Categories Chappaquiddick Mercy

Kate will be attending TIFF 2017

Hey guys! Just a quick follow-up on the news we shared last week about My Days of Mercy and Chappaquiddick (Can anyone type this title without looking it up? Seriously) – it has now been confirmed that Kate will be attending Toronto International Film Festival this year! We don’t know if she’s going to the premieres of both films, but it seems highly likely. Along with the list of confirmed artists, TIFF has also released its complete lineup, which includes some information about each film. You can read more about Kate’s below.

Chappaquiddick
USA / 107 minutes / 2017 / STC / Colour / English / World Premiere

This suspenseful historical drama examines the infamous 1969 incident when Senator Ted Kennedy (Jason Clarke) accidentally drove off a bridge, resulting in the death of campaign worker Mary Jo Kopechne (Kate Mara).

Among the most morally murky episodes in late-20th-century US politics — and that’s a crowded field — was the drowning of campaign specialist Mary Jo Kopechne in what would become known as the Chappaquiddick Incident. Kopechne was trapped in a car that Senator Ted Kennedy drove off a bridge on Chappaquiddick Island, Massachusetts, following a night of festivities. This sombre, suspenseful recreation of the accident and its aftermath, directed by John Curran (TIFF 2013’s Tracks), invites us to speculate on how this shameful scandal came to be.

The Kennedy dynasty had lost three heirs apparent by 1969, and Ted (Jason Clarke) was, at the time, the family’s last hope to carry their name and ambitions into the upper echelons of US politics. Kennedy patriarch Joe (Bruce Dern), however, always considered his youngest son a ne’er-do-well — and he never let Ted forget it. The party on Chappaquiddick reunited the “Boiler Room Girls” who had served on Robert Kennedy’s 1968 presidential campaign, among them Mary Jo (Kate Mara). Ted whisks Mary Jo away for a reckless moonlight drive that ends in tragedy. But the more profound malfeasance begins after the drowning — itself dramatized here in harrowing detail — when a battalion of spin doctors gets to work on covering up the incident, using the Apollo 11 moon landing as a distraction.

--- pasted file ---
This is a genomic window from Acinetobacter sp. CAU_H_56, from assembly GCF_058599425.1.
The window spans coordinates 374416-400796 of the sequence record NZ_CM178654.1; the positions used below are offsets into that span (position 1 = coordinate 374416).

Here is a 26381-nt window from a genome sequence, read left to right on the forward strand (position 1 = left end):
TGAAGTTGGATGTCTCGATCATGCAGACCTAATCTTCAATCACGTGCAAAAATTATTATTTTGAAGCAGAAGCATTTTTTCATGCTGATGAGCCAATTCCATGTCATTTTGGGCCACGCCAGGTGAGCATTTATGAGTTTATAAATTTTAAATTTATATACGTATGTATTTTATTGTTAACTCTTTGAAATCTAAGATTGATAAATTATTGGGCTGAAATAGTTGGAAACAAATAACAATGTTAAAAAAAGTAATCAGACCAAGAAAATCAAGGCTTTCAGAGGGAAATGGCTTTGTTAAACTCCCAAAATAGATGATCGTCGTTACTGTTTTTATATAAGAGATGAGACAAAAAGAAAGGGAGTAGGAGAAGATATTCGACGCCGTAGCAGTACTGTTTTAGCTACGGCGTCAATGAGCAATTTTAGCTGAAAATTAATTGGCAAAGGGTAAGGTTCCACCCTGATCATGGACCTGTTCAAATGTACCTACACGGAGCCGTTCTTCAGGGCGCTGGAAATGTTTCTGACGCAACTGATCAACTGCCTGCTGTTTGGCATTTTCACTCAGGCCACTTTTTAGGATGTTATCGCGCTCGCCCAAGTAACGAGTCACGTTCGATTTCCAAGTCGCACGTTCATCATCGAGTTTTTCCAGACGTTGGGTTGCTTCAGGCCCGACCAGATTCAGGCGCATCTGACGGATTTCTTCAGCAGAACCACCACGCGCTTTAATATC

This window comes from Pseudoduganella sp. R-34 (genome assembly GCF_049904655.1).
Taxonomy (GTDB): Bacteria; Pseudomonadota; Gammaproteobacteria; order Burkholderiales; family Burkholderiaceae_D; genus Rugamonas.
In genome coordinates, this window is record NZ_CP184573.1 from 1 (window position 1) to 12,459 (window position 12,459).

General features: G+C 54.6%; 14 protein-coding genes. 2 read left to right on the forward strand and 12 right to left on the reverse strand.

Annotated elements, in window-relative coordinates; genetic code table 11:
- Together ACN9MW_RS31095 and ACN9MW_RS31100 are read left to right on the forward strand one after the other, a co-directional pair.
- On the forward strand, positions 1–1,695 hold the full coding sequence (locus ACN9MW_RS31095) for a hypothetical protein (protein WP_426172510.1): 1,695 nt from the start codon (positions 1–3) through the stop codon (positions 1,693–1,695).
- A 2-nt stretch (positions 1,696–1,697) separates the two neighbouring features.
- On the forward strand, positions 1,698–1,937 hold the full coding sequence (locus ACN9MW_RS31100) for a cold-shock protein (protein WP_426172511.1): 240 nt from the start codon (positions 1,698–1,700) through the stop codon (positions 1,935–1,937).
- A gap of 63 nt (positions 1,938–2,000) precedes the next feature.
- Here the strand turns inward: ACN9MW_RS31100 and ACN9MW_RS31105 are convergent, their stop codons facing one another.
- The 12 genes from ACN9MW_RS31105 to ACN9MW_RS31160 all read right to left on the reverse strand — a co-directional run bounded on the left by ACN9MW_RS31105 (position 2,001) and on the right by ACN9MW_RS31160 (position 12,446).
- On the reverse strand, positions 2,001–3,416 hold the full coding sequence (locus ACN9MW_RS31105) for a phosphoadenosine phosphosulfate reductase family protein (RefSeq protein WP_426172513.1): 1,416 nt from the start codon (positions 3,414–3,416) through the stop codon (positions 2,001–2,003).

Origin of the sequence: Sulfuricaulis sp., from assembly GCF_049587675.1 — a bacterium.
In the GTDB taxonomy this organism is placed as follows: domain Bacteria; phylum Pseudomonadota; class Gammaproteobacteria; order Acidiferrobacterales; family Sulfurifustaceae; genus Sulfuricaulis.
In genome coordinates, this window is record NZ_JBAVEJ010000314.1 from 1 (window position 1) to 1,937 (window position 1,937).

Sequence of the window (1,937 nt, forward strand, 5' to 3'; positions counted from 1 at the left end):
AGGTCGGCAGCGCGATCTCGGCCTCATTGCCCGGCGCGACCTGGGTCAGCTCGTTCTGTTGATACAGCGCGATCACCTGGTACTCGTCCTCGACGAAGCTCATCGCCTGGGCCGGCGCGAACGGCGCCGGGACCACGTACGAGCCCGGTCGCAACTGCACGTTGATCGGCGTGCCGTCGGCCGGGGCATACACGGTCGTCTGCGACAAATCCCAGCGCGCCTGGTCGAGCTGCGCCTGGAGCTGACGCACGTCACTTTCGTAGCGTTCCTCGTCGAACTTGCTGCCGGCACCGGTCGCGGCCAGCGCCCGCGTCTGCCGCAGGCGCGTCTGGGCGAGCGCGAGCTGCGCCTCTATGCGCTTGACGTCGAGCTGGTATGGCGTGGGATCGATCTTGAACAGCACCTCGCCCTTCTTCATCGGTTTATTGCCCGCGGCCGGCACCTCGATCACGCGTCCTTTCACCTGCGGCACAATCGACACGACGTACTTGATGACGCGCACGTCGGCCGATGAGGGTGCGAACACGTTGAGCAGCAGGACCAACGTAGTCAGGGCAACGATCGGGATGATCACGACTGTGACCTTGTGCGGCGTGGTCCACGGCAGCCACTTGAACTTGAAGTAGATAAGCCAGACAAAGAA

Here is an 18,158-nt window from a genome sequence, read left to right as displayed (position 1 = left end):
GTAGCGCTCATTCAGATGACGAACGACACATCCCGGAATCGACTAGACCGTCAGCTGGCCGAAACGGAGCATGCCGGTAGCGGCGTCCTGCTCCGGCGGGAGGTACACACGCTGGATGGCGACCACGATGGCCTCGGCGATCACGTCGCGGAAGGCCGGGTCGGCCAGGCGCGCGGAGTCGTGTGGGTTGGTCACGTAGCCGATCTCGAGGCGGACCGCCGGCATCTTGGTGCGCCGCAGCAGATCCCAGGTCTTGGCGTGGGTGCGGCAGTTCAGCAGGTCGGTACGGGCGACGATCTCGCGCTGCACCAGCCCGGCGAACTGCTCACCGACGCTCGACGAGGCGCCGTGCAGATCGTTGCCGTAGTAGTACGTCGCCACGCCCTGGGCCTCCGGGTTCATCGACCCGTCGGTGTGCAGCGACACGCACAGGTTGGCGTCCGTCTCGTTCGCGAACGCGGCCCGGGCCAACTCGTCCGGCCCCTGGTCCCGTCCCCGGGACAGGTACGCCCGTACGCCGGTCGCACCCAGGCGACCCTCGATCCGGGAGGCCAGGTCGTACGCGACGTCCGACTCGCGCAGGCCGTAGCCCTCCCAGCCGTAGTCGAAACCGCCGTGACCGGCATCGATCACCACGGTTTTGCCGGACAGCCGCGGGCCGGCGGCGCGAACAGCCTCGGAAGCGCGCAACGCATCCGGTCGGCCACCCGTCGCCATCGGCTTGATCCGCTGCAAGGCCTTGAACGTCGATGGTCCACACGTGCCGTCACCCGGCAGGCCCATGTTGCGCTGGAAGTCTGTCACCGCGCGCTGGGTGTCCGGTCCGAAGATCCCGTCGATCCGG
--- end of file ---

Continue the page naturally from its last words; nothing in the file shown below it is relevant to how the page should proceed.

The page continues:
What makes Chappaquiddick such a brilliant historical drama is the way Curran and company focus on moment-by-moment choices instead of suggesting some overarching conspiracy. This is an unsettling film about the way power strives to protect itself while bystanders are left by the wayside.

Showtimes:
Sunday – Sep 10, 2017
Monday – Sep 11, 2017
Wednesday – Sep 13, 2017
Saturday – Sep 16, 2017

Click here to visit TIFF’s page for this movie.

My Days of Mercy
USA / 103 minutes / 2016 / STC / Colour / English / World Premiere

The daughter (Ellen Page) of a man on death row falls in love with a woman (Kate Mara) on the opposing side of her family’s political cause.

Oscar nominee and powerhouse Canadian Ellen Page stars in a love story for our times. Made with passion, commitment, and an expert eye for the shadings in relationships, My Days of Mercy is a revelation.

Sisters Lucy (Page, also seen at this year’s Festival in The Cured) and Martha Morrow (Amy Seimetz, also appearing at this year’s Festival in Lean On Pete) are regular attendees at state executions across the Midwest, where they demonstrate in favour of abolishing the death penalty. At one such event, Lucy spots Mercy (Kate Mara, also at the Festival in Chappaquiddick), daughter of a police officer whose partner was killed by a man about to receive a lethal injection. Mercy is there to celebrate justice served.

Lucy and Mercy could be bitter enemies, yet they share an undeniable connection. Their relationship grows from hostility to curiosity to intense, physical passion. But eventually Lucy must confess her reasons for getting involved in the cause: her own father (Elias Koteas) was convicted of murder and now waits on death row. Can Lucy and Mercy overcome their intense differences, or will these differences consume them?

My Days of Mercy brings remarkable empathy and respect to all sides of a debate as divisive as the death penalty. By staying attentive to the details of her characters and what they want, director Tali Shalom-Ezer bridges intractable differences. She shows us that if anything can bring us together, it’s love.

Showtimes:
Friday – Sep 8, 2017
Monday – Sep 11, 2017
Friday – Sep 15, 2017
Saturday – Sep 16, 2017
Sunday – Sep 17, 2017

Click here to visit TIFF’s page for this movie.

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